by Danika Parikh, University of Cambridge
December 2nd and 3rd saw the return of the Annual Allchin Symposium on South Asian Archaeology, now in its fourth year. After being hosted at the University of Durham in 2015, the Symposium returned to Cambridge and the Trust this month with an action-packed line up spanning South Asian archaeology from Afghanistan to Sri Lanka, from the Neolithic to modern perceptions of the past in Indian cinema.
As with other years, the Symposium kicked off with a Friday evening keynote lecture. Roberta Tomber of the British Museum spoke on ‘India’s Global Interconnections: looking west during the Early Historic period’. It was great to hear more about trade in the period of the Periplus, and about Roberta’s research tracking Roman pottery in India and Indian pottery at sites in Egypt and the Middle East. It was also particularly timely to hear more about the excavations at Pattanam (believed to be the site of Muziris), given recent media attention around the discovery. The discussion on the trade links between different countries reminded us of how historically interconnected our world is, and Roberta’s photos of an Indian storage jar found at the site of Berenike filled with 7.5kg of black pepper from South India helped get everyone in the mood for the Keralan dinner to come. After a wine reception at the McDonald Institute, the speakers, hosts, and attendees moved on to the Rice Boat restaurant where Sir Nicholas Barrington hosted a delicious dinner of appam and prawn moilee.
The Saturday sessions began in the morning at the Trust with two presentations on diet. Charlene Murphy of UCL gave the first talk, titled ‘Piklihal Revisited: later Neolithic and Early Historic farming at a southern Deccan site’. Fittingly for the Allchin Symposium, the talk began by revisiting Raymond Allchin’s early excavations at Piklihal. Charlene discussing archaeobotanical data from section scrapings, concluding that pulses generally predominated though millets were important too. She contextualized the data from Piklihal with a macro view of the movement of millets and different food crops across the country. Akshyeta Suryanarayan from Cambridge spoke next, introducing the packed India Room to the pros and cons of ceramic residue analysis and her PhD research on Indus diet with her talk ‘What’s Cooking? Using ceramic residue analysis to investigate cooking and storage practices in the Indus Civilisation’. Her pilot study on a small number of vessels from Kalibangan and Mohenjo-daro showed evidence of plant-based fatty acids with possible mixing of ruminant dairy fats, with a few vessels showing a strong signal of degraded animal fats only.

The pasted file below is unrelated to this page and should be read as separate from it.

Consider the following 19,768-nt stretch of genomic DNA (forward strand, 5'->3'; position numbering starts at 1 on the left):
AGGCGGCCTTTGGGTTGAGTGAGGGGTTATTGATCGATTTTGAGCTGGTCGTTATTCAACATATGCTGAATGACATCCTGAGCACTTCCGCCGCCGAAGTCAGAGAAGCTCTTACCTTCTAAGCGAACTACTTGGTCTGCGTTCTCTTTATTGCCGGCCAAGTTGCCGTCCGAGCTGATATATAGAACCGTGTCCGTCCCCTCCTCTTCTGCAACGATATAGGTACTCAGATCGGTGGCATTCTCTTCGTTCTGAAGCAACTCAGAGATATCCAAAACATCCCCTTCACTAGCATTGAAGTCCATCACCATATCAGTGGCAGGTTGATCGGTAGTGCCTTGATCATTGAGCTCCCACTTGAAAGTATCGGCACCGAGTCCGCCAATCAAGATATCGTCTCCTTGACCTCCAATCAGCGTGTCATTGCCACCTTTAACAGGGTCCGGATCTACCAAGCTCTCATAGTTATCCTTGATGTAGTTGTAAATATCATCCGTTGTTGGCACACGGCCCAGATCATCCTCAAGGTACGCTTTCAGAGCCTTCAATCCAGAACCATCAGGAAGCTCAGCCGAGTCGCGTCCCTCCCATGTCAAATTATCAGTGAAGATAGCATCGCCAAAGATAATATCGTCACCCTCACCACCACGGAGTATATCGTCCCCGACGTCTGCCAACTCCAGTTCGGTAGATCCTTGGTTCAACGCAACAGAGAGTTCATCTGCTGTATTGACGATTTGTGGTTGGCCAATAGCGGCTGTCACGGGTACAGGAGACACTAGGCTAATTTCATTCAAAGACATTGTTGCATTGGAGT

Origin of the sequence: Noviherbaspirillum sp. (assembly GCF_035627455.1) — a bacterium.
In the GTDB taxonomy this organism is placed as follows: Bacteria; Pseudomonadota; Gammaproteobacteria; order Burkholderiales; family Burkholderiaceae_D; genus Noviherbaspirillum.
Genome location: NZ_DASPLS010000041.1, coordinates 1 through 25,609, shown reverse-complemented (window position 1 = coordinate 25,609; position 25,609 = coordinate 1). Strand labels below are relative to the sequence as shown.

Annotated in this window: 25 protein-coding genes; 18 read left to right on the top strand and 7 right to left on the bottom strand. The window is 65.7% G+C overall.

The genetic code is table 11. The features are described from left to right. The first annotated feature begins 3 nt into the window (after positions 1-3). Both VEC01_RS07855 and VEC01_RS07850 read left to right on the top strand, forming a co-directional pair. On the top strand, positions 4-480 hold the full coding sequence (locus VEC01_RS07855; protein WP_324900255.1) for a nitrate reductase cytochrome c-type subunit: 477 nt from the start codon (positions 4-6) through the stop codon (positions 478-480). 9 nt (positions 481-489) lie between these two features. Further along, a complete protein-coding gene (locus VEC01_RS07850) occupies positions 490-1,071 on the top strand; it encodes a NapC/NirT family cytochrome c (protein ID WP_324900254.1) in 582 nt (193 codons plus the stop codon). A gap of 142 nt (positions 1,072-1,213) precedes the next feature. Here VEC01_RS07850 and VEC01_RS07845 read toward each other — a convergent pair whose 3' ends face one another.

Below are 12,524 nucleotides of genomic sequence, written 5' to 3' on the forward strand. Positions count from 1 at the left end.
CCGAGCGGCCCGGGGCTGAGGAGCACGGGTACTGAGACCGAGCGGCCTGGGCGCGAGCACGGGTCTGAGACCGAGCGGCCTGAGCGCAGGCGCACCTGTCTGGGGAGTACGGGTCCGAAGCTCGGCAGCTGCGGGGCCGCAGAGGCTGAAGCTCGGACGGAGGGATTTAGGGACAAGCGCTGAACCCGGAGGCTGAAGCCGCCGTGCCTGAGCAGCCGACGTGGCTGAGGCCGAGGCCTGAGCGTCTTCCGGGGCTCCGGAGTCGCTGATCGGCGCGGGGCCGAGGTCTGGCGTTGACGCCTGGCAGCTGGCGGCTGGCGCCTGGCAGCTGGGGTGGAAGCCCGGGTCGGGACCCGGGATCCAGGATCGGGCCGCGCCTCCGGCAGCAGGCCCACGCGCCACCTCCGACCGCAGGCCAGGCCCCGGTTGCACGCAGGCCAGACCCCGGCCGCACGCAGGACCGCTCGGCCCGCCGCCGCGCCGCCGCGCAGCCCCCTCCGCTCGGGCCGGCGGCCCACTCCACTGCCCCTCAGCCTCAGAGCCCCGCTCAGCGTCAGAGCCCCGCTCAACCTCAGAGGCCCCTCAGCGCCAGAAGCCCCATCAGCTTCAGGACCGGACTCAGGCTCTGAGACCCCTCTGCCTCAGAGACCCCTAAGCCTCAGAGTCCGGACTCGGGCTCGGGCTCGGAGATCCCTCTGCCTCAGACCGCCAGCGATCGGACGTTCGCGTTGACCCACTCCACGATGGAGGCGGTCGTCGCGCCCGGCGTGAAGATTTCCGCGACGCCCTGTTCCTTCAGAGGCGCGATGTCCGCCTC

After a coffee break, the next session began within Robert Bracey from the British Museum who presented us with a puzzle in his talk ‘Coin ‘manufacture’(?) in ancient India: moulds and impressions.’ Robert discussed the mysterious find of 30,000 unused coin moulds at the site of Sunet, and what their function may have been. It was intriguing to find out about ancient forgeries as compared to modern reproductions, and what role these may have played in the economy. Adam Green from Cambridge spoke on ‘Bulls, bison and buffalos: For whom did Indus seal carvers carve?’ Adam conducted 3D miscoscopic analyses of 160 seals from Mohenjo-daro for his PhD to understand how they were made and identify communities of practice at the site. Alessandro Ceccarelli, also from Cambridge, gave a talk titled ‘Memories of cities and rural technologies: a morpho-stylistic and petrographic analysis of ceramic industries for understanding social reproduction and transformations at the twilight of the Indus urbanism’. Alessandro talked about doing thin section analyses of Indus and Painted Grey Ware phase ceramics from the sites of Alamgirpur and Bahola in India and identifying transmission of knowledge over time.